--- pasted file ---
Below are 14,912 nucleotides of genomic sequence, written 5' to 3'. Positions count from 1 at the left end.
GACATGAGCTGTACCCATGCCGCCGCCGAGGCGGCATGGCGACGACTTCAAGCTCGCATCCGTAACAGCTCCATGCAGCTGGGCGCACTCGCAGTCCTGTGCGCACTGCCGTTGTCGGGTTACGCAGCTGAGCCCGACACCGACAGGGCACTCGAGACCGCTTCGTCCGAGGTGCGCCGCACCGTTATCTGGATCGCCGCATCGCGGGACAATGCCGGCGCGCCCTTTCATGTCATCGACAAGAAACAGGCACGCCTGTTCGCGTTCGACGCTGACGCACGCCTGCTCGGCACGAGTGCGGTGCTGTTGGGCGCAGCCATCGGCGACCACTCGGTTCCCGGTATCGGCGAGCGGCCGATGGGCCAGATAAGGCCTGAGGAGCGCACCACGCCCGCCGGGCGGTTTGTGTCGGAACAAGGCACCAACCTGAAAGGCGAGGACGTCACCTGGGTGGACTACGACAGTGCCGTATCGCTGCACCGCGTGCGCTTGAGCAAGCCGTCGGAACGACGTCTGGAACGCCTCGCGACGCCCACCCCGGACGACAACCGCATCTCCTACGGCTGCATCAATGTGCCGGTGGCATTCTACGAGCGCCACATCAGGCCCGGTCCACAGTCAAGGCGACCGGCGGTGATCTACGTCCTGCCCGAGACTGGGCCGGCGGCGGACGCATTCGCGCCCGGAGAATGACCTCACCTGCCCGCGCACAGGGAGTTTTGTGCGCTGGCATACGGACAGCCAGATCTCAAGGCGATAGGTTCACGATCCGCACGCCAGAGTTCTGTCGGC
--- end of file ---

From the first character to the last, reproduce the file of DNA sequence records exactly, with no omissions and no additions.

Below are 14,912 nucleotides of genomic sequence, written 5' to 3'. Positions count from 1 at the left end.
GACATGAGCTGTACCCATGCCGCCGCCGAGGCGGCATGGCGACGACTTCAAGCTCGCATCCGTAACAGCTCCATGCAGCTGGGCGCACTCGCAGTCCTGTGCGCACTGCCGTTGTCGGGTTACGCAGCTGAGCCCGACACCGACAGGGCACTCGAGACCGCTTCGTCCGAGGTGCGCCGCACCGTTATCTGGATCGCCGCATCGCGGGACAATGCCGGCGCGCCCTTTCATGTCATCGACAAGAAACAGGCACGCCTGTTCGCGTTCGACGCTGACGCACGCCTGCTCGGCACGAGTGCGGTGCTGTTGGGCGCAGCCATCGGCGACCACTCGGTTCCCGGTATCGGCGAGCGGCCGATGGGCCAGATAAGGCCTGAGGAGCGCACCACGCCCGCCGGGCGGTTTGTGTCGGAACAAGGCACCAACCTGAAAGGCGAGGACGTCACCTGGGTGGACTACGACAGTGCCGTATCGCTGCACCGCGTGCGCTTGAGCAAGCCGTCGGAACGACGTCTGGAACGCCTCGCGACGCCCACCCCGGACGACAACCGCATCTCCTACGGCTGCATCAATGTGCCGGTGGCATTCTACGAGCGCCACATCAGGCCCGGTCCACAGTCAAGGCGACCGGCGGTGATCTACGTCCTGCCCGAGACTGGGCCGGCGGCGGACGCATTCGCGCCCGGAGAATGACCTCACCTGCCCGCGCACAGGGAGTTTTGTGCGCTGGCATACGGACAGCCAGATCTCAAGGCGATAGGTTCACGATCCGCACGCCAGAGTTCTGTCGGC